Flood Control Dams

One way to avoid floods is to take the obvious precaution of living where there is no danger of high waters. It has always been convenient and often necessary to build homes and factories on the floodplains along rivers and streams and on the seacoasts. American pioneer settlers depended upon the streams for drinking water, transportation, and power to run their mills and factories. Floodplains, deep with the silt laid down by overflowing rivers, are fertile farmlands. The earliest towns and farms, therefore, were established along the riverfronts, and large portions of them were built on land that was subject to periodic flooding. While the communities were small, the damages suffered from floods were limited. With the great population and industrial growth of the cities, flood damage has become a serious national problem. One of the basic approaches to flood control is to minimize the extent of flooding by building dams, reservoirs, levees, and other engineering works.

Engineers in ancient times built earthen mounds to keep back floodwater. Such artificial embankments, called levees, held Chinese rivers in check for centuries. This method was followed in colonial America.

Because a levee at one point confines the water there and raises the peak of flood waters upstream and downstream, levees once started usually have to be built at all the low points of a river system. Furthermore, a system of levees is only as strong as its weakest spot. Thus uniform height and strength are required. Only a government which controls the river from end to end can safely supervise levee building. Floodways and spillways divert excess water from the main river channel and carry it off by a different route.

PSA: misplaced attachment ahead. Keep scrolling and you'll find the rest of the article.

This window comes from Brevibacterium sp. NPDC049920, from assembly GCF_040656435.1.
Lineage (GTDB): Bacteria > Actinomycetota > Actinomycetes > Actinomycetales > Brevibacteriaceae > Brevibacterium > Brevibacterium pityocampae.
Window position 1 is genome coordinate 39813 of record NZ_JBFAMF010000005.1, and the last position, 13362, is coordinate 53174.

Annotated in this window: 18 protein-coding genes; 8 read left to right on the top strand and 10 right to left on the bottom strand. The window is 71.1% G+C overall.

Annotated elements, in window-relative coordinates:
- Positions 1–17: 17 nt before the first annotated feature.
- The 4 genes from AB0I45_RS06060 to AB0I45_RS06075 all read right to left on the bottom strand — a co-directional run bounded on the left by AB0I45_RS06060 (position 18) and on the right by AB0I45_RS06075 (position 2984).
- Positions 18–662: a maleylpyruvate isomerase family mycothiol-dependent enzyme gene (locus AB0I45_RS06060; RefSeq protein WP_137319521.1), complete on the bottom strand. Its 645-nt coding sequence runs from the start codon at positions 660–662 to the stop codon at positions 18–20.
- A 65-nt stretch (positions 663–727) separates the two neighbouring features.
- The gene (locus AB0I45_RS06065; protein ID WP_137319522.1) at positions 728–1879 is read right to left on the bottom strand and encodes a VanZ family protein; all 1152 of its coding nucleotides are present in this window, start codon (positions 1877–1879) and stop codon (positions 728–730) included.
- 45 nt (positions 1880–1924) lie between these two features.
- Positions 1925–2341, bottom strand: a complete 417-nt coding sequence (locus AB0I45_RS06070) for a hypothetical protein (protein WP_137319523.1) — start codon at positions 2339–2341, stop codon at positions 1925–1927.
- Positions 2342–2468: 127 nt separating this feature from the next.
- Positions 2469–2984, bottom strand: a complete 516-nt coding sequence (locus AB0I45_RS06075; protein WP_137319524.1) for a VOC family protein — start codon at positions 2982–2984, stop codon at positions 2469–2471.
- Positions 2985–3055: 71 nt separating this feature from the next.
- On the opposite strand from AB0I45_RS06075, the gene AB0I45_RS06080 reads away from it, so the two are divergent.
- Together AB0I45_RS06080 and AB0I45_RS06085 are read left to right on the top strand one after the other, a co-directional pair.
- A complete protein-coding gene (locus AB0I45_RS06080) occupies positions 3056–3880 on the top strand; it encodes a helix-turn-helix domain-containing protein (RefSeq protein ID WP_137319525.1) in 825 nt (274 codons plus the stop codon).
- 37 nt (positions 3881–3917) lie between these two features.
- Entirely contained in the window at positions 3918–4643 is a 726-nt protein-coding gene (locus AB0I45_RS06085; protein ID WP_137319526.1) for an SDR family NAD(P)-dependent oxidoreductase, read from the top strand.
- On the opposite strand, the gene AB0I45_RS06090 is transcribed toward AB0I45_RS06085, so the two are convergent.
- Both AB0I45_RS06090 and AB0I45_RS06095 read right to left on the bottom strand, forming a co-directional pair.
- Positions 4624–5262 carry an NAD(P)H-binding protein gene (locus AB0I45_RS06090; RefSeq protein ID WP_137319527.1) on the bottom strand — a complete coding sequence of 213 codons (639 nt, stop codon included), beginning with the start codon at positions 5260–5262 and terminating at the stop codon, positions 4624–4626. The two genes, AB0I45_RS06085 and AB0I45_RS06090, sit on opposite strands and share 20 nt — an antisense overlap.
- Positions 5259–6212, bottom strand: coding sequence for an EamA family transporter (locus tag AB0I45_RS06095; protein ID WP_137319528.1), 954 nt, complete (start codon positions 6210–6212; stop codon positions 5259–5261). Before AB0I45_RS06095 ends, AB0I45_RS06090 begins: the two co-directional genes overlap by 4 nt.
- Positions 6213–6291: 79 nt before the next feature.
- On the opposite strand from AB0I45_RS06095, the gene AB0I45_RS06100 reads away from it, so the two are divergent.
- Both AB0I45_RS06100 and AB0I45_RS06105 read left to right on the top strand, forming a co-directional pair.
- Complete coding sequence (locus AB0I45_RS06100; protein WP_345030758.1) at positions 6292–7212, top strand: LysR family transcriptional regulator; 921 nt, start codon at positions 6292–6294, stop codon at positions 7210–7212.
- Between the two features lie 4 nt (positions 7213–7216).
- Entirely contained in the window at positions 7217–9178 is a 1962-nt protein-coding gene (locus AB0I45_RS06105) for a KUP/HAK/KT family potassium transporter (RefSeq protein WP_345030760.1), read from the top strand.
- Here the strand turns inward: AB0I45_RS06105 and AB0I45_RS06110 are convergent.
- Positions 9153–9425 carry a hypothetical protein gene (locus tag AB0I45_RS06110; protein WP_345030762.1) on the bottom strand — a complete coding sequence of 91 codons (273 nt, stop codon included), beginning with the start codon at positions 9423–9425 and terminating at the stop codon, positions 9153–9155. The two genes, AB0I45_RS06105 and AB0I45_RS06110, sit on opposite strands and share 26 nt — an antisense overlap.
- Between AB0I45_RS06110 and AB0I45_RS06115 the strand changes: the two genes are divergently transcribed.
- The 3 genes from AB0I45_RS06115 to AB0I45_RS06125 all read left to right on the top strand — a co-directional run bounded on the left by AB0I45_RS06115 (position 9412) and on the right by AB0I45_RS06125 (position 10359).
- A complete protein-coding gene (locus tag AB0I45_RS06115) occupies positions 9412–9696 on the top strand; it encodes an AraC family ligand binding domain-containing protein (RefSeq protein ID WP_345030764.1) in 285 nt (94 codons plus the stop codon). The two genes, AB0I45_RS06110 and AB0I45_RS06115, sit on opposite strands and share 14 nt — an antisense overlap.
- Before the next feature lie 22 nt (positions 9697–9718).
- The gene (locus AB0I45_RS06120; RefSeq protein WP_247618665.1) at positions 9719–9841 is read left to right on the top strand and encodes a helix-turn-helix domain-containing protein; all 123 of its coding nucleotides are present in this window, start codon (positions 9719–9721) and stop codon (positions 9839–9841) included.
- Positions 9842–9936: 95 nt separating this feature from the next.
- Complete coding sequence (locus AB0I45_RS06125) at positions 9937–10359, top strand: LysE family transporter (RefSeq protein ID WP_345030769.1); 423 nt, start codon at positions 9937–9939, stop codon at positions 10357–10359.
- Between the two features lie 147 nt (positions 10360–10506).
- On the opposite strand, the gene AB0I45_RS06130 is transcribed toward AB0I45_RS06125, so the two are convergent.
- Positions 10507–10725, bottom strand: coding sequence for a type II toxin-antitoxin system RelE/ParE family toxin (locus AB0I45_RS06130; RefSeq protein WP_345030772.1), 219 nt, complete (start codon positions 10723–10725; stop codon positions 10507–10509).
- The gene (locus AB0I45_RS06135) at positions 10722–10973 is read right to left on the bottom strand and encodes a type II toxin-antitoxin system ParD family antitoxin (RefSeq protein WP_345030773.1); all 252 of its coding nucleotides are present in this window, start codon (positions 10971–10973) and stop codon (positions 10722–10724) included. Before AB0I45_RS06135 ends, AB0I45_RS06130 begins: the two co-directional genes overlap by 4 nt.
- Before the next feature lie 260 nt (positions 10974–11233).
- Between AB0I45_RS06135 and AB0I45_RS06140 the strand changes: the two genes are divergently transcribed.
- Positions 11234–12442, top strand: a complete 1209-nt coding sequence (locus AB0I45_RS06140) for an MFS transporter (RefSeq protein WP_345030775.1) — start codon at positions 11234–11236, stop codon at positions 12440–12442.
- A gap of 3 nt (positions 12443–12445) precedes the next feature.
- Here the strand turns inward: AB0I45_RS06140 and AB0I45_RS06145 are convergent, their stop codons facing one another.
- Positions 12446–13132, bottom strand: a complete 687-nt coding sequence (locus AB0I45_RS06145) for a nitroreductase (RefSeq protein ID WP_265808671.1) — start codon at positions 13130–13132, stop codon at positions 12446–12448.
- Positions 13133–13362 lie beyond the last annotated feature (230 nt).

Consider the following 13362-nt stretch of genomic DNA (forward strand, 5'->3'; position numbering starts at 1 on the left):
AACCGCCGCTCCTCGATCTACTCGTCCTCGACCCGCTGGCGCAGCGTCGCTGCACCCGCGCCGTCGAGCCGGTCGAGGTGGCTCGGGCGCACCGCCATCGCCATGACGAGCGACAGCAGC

Dams and the reservoirs behind them help control floods. By emptying a dam before a flood is expected, storage space is obtained in which the flood waters can be impounded for gradual release later. Even if the reservoir is nearly full, it acts like a safety valve. The amount of water which would add 3 meter to the height of a river 30 meter wide would add only one meter to a reservoir or lake 90 meter wide. Moreover, evaporation from the broad surface of a reservoir or lake is far greater than evaporation from the narrow surface of a river. Thus less water flows on to swell floods downstream. Flood-control dams are built to create big storage capacity and are planned for rapid filling and emptying. During excessive rains, water collects in the storage reservoirs and is released in controlled amounts to the channel below the dams. The water carries with it large quantities of the richest topsoil, which muddies the rivers and is ultimately lost in the ocean. American rivers, for example, carry off an estimated 280 million cubic meters of solid matter each year. Agricultural experts propose to return the steepest hills along the headwaters of American rivers to forest. By means of terracing, contour plowing, and a wise choice of plants, runoff and erosion are checked on gentler slopes. By damming gullies, runoff is slowed, and silt from above slowly rebuilds the eroded spots. Thus flood prevention and erosion control go hand in hand. Preventing soil erosion also aids flood control by slowing the rate at which silt fills the reservoirs behind flood-control dams. Steps to lessen the effects of drought also aid in flood control. Some lakes, swamps, and marshes that were once drained to make farm lands are being restored to preserve the level of underground water in time of drought. This program also reduces floods by increasing evaporation and by the safety-valve action of wide lakes or swamps on narrow rivers. Thus the prevention and control of floods are tied with drought measures as well as with waterpower, navigation, soil conservation, and land use.

0 0

Post a comment